The Lessons of Boracay
Now open again after being closed because of overtourism, the Philippine island is managing its natural beauty very carefully.
In April 2018, the Philippine government took the unusual step of shutting down tourist visitation to the island of Boracay. The island, renowned for its unspoiled beauty, had become a victim of its own success and had to be closed because overtourism had overwhelmed its infrastructure, leading to crowding, pollution, and sewage drainage issues. The government was forced to close the popular destination to clean and upgrade waste-management systems to cope with increased demand.
Six months later, the island reopened after extensive construction to improve the waste-management system and create a new network of roads. “It was a radical decision for the government to close the island, but in retrospect, it was not necessarily a bad thing as the island returned to the unspoiled state it was 10 to 15 years back,” says Jonathan Mills, managing director of RCI Asia Pacific.
Having taken the steps required to ensure the island was ready to reopen, the government implemented rules and regulations restricting public drinking, fireworks, riding Jet Skis close to shore, and for-profit sandcastle building, among other problems. “There has been a growing awareness among locals of the importance of sustainability,” Mills says. “Visitors can expect beaches to return to pristine again.”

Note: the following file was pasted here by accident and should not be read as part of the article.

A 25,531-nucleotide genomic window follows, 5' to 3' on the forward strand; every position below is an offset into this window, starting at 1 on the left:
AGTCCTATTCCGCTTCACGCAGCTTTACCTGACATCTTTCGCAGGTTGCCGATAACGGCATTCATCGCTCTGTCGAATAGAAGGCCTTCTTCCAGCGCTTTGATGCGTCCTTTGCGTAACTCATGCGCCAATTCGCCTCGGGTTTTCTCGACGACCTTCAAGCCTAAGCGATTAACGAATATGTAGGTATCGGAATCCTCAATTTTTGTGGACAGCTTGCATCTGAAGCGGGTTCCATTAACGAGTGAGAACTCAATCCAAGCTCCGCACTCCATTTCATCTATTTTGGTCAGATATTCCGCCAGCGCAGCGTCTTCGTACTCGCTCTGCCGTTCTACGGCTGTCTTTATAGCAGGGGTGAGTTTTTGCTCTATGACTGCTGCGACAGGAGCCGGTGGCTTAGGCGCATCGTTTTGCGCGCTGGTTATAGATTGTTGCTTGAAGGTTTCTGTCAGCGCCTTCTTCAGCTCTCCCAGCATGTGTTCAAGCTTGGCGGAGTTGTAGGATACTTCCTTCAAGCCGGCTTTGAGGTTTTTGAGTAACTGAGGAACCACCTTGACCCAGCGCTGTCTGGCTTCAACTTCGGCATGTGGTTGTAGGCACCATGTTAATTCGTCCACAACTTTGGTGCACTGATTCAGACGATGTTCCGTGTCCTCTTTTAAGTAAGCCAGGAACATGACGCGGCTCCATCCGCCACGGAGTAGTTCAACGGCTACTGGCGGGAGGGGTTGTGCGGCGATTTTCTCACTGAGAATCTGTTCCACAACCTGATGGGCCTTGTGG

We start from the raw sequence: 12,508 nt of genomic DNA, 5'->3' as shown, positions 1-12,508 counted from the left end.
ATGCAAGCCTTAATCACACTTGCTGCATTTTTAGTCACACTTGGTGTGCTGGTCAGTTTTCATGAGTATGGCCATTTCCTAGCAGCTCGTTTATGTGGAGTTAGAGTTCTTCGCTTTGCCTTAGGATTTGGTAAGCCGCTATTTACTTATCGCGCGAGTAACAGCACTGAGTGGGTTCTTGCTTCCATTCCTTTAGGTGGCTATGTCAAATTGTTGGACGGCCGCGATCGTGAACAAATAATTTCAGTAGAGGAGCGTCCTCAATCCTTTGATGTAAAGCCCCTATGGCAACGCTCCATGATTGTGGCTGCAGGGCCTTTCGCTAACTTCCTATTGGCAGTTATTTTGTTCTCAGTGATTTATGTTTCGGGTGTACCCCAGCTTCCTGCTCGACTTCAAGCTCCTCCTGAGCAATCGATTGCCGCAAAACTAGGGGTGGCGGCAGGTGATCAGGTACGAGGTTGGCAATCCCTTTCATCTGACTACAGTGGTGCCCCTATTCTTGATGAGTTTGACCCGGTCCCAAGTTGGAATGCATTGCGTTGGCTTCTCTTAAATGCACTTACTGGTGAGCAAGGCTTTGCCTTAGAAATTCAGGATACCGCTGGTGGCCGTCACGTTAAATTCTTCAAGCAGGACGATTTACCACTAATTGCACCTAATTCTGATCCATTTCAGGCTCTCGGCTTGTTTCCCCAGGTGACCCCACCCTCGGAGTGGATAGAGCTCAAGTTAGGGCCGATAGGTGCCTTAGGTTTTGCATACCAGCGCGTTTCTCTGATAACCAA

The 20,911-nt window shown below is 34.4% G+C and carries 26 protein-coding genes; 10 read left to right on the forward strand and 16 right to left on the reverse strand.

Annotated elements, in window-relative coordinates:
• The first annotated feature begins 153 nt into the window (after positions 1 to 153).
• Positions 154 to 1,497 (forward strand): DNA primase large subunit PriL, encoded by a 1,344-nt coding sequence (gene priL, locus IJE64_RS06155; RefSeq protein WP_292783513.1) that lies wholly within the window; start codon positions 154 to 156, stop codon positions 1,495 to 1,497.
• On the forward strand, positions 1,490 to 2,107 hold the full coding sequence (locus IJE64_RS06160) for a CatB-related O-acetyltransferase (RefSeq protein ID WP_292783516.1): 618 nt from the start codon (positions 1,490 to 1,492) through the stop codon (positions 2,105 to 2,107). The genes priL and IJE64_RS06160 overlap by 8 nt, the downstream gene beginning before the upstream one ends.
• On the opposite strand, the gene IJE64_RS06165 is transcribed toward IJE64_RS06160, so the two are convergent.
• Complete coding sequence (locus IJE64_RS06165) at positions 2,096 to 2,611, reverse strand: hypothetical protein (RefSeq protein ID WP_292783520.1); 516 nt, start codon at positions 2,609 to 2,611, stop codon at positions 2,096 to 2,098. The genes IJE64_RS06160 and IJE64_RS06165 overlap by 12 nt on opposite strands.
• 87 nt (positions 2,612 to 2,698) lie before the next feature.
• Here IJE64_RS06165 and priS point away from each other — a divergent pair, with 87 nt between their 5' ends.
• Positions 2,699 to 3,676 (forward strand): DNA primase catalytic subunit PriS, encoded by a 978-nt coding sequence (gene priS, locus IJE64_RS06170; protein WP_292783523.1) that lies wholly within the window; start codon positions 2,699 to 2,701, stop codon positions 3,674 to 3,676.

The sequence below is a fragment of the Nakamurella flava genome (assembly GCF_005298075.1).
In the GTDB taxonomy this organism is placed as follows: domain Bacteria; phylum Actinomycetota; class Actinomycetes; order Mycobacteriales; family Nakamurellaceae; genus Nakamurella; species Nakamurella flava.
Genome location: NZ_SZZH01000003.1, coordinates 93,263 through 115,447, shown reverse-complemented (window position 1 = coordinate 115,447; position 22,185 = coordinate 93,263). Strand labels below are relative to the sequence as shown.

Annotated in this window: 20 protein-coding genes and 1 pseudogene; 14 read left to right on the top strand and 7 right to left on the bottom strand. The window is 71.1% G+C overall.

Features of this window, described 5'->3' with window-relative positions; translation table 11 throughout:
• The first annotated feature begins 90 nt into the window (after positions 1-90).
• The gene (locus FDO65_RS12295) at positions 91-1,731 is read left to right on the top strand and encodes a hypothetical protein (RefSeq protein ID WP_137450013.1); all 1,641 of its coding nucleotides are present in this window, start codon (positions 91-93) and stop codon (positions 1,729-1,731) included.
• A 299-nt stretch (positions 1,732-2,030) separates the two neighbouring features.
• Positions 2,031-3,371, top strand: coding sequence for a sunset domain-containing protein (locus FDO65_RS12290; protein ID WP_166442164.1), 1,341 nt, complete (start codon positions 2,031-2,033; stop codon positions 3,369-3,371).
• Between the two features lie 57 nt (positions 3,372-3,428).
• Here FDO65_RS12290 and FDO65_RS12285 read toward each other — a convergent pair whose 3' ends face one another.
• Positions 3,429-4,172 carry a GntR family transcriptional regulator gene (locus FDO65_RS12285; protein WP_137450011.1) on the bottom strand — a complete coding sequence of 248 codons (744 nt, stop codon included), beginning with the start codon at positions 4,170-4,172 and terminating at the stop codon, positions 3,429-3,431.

And with pristine beaches open again, there is potential opportunity for developers and timeshare, though with certain conditions. According to Mills, all resorts will need to comply with specific architectural and structural guidelines and operate with a mindfulness of environmental sustainability. “Currently, the only resort allowed to be developed on the island is Stellar Boracay, a resort under Astoria Vacation and Leisure Club, who self-demolished the resort in order to accommodate the government’s road-widening efforts,” he says.
As for future development, “operators on the island can leverage the opportunity to be advocates of sustainable ecotourism and set an example for other accommodation providers to promote ecotourism, a vacation that is both sustainable and experiential, which may interest more-affluent consumers who are open to spending more dollars to protect the environment as they enjoy its benefits,” Mills says.
Image credit: Astoria Vacation and Leisure Club Inc